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'Explosive' Spread Of Zika Virus Raises Alarm Worldwide

  • Antoine Blua

Brazil has also recorded a dramatic spike in cases of microcephaly, which can cause severe developmental issues and sometimes death. Nearly 3,900 cases have been reported in the country of 200 million since October, compared with the previous annual average of just 160 cases.

Brazil has also recorded a dramatic spike in cases of microcephaly, which can cause severe developmental issues and sometimes death. Nearly 3,900 cases have been reported in the country of 200 million since October, compared with the previous annual average of just 160 cases.

The Zika virus was discovered in a monkey in Uganda in 1947, and the first human case was registered in Nigeria in 1954. Borne by mosquitoes, it has circulated in Africa and Asia for decades, and more recently in the Pacific region, never causing much concern.

The situation today is "dramatically different," World Health Organization (WHO) chief Margaret Chan said on January 28.

The virus "is now spreading explosively" after being detected in Brazil last year, Chan said. She said that "the level of alarm is extremely high."

Chan called for an emergency meeting on February 1 to seek "advice on the appropriate level of international concern and for recommended measures that should be undertaken in affected countries and elsewhere."

Zika virus infections are now occurring in some 20 countries and territories in the Caribbean and North and South America -- more than double the number in the region a month ago.

Zika infection is usually asymptomatic -- meaning that the infected person has no symptoms -- or causes mild illness that normally lasts for up to a week, with symptoms such as fever, rash, joint pain, and conjunctivitis. Severe disease and fatalities are uncommon.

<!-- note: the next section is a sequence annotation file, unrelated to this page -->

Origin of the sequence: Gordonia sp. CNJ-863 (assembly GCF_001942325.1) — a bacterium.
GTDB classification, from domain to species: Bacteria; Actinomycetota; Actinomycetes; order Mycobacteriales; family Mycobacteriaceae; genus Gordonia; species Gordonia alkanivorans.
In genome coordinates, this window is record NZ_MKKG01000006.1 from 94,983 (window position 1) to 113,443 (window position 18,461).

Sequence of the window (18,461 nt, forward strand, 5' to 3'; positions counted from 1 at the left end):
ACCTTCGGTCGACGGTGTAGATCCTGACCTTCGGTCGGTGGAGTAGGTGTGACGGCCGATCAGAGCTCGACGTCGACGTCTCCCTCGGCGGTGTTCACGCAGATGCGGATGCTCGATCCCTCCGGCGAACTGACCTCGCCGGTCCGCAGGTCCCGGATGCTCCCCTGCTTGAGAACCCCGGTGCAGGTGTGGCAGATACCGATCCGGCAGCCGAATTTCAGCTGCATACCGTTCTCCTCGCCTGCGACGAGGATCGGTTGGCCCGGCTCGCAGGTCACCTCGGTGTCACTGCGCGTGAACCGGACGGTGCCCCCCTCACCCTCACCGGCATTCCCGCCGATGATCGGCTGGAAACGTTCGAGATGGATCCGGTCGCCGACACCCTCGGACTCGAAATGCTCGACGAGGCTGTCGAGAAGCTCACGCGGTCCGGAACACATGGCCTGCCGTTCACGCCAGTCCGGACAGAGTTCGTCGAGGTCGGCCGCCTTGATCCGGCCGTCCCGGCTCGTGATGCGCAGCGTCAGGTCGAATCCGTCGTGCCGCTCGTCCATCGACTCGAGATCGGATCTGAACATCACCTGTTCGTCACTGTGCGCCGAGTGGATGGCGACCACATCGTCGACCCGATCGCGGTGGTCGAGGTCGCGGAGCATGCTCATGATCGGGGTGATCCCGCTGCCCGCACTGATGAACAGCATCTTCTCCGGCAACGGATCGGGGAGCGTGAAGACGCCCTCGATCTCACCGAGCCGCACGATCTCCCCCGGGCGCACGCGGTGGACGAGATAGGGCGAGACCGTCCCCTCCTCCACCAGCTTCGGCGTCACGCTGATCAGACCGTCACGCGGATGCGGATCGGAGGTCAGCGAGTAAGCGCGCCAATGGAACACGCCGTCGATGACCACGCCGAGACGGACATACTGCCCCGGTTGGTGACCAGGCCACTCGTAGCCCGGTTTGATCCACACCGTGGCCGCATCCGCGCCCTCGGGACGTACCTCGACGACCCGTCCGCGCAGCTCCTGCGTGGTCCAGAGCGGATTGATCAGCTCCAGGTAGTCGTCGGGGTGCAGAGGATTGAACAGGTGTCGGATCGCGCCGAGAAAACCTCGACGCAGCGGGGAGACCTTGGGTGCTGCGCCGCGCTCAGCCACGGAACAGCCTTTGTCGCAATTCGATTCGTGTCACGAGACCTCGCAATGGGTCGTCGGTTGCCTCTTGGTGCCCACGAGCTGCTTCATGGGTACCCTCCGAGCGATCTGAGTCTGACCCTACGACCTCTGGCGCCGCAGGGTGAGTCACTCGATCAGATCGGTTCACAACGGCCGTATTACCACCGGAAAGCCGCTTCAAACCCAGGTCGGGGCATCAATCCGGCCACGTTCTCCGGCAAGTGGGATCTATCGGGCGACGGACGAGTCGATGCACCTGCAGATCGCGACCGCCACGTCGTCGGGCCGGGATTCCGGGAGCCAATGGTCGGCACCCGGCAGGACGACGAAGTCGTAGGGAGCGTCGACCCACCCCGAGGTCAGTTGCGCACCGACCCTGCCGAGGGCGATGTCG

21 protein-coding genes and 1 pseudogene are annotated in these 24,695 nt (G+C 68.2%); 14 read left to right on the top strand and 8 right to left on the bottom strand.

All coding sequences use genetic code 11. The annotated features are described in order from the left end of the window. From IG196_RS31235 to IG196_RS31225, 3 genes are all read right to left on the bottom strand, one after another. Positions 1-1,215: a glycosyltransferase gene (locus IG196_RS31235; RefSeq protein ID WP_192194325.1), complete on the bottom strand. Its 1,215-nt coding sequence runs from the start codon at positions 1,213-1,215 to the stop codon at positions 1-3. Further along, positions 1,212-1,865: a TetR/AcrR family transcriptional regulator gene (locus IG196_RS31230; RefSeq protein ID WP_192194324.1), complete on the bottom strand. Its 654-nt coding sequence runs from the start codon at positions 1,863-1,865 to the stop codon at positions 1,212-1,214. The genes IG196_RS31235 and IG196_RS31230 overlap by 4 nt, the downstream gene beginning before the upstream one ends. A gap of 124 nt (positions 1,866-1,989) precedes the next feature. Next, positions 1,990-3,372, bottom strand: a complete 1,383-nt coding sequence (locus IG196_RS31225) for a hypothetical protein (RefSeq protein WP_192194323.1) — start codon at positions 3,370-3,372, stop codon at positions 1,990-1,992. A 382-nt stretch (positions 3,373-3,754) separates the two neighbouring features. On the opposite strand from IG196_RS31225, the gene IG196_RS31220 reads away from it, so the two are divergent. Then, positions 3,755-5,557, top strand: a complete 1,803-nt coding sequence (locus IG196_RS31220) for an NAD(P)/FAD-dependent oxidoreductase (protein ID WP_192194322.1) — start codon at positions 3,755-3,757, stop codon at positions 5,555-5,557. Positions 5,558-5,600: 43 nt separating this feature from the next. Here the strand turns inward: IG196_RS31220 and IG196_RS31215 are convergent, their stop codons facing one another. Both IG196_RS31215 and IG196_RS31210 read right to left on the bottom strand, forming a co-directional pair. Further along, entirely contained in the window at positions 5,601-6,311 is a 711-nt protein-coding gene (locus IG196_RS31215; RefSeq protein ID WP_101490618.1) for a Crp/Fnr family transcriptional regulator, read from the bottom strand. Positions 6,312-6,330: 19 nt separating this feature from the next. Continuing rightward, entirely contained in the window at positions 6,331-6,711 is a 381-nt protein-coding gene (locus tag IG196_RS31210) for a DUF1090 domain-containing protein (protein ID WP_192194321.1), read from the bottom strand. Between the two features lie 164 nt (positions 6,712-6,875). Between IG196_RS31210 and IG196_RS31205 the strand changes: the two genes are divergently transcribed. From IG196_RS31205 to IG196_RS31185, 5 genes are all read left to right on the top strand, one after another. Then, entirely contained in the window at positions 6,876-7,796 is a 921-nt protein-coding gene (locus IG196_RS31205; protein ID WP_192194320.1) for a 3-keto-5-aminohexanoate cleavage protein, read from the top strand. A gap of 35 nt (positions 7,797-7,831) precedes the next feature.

But Lawrence Gostin of the O'Neill Institute for National and Global Health Law in Washington tells RFE/RL that the deepest concern is that the disease, which he says has "explosive" pandemic potential, is now suspected to result in fetal abnormalities.

WHO chief Chan highlighted the growing concern that Zika has links to a birth defect known as microcephaly, in which infants are born with abnormally small heads.

"A causal relationship between Zika virus infection and birth malformations and neurological syndromes has not yet been established, but is strongly suspected," she said on January 28.

The Aedes species mosquito that transmits the Zika virus -- as well as dengue, chikungunya, and yellow fever -- occurs worldwide, posing a high risk for global transmission to geographical areas with little population immunity.

"I can foresee within the next year or two there being very substantial outbreaks in North America, Europe, and other parts of the world," Gostin says. "It's quite serious and we need to take it very seriously."

Infographic: Areas With Active Zika Virus Transmission:

Brazil, which hosts the Summer Olympic Games in Rio de Janeiro in August, has been hit hardest by the outbreak, with more than 1 million cases reported.

Brazil has also recorded a dramatic spike in cases of microcephaly, which can cause severe developmental issues and sometimes death.

Nearly 3,900 cases have been reported in the country of 200 million since October, compared with the previous annual average of just 160 cases. And evidence of the Zika virus has been found in the brains of fetuses or newborns and in the placenta and amniotic fluid of mothers.